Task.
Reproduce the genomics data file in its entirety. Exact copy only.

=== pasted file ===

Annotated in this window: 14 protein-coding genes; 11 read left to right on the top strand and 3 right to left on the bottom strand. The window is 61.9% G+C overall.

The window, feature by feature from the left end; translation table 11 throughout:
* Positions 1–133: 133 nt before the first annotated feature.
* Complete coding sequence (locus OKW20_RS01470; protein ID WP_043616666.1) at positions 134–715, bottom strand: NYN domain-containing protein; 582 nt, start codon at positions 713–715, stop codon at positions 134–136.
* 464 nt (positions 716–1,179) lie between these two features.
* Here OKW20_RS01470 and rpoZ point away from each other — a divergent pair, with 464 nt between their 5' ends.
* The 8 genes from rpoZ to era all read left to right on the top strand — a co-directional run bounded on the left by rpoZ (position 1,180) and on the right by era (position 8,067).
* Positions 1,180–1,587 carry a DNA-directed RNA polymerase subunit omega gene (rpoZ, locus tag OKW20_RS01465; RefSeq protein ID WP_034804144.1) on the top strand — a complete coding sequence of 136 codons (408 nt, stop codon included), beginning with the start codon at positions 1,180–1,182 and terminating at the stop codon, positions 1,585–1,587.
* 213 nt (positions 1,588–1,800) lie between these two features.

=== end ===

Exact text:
Annotated in this window: 14 protein-coding genes; 11 read left to right on the top strand and 3 right to left on the bottom strand. The window is 61.9% G+C overall.

The window, feature by feature from the left end; translation table 11 throughout:
* Positions 1–133: 133 nt before the first annotated feature.
* Complete coding sequence (locus OKW20_RS01470; protein ID WP_043616666.1) at positions 134–715, bottom strand: NYN domain-containing protein; 582 nt, start codon at positions 713–715, stop codon at positions 134–136.
* 464 nt (positions 716–1,179) lie between these two features.
* Here OKW20_RS01470 and rpoZ point away from each other — a divergent pair, with 464 nt between their 5' ends.
* The 8 genes from rpoZ to era all read left to right on the top strand — a co-directional run bounded on the left by rpoZ (position 1,180) and on the right by era (position 8,067).
* Positions 1,180–1,587 carry a DNA-directed RNA polymerase subunit omega gene (rpoZ, locus tag OKW20_RS01465; RefSeq protein ID WP_034804144.1) on the top strand — a complete coding sequence of 136 codons (408 nt, stop codon included), beginning with the start codon at positions 1,180–1,182 and terminating at the stop codon, positions 1,585–1,587.
* 213 nt (positions 1,588–1,800) lie between these two features.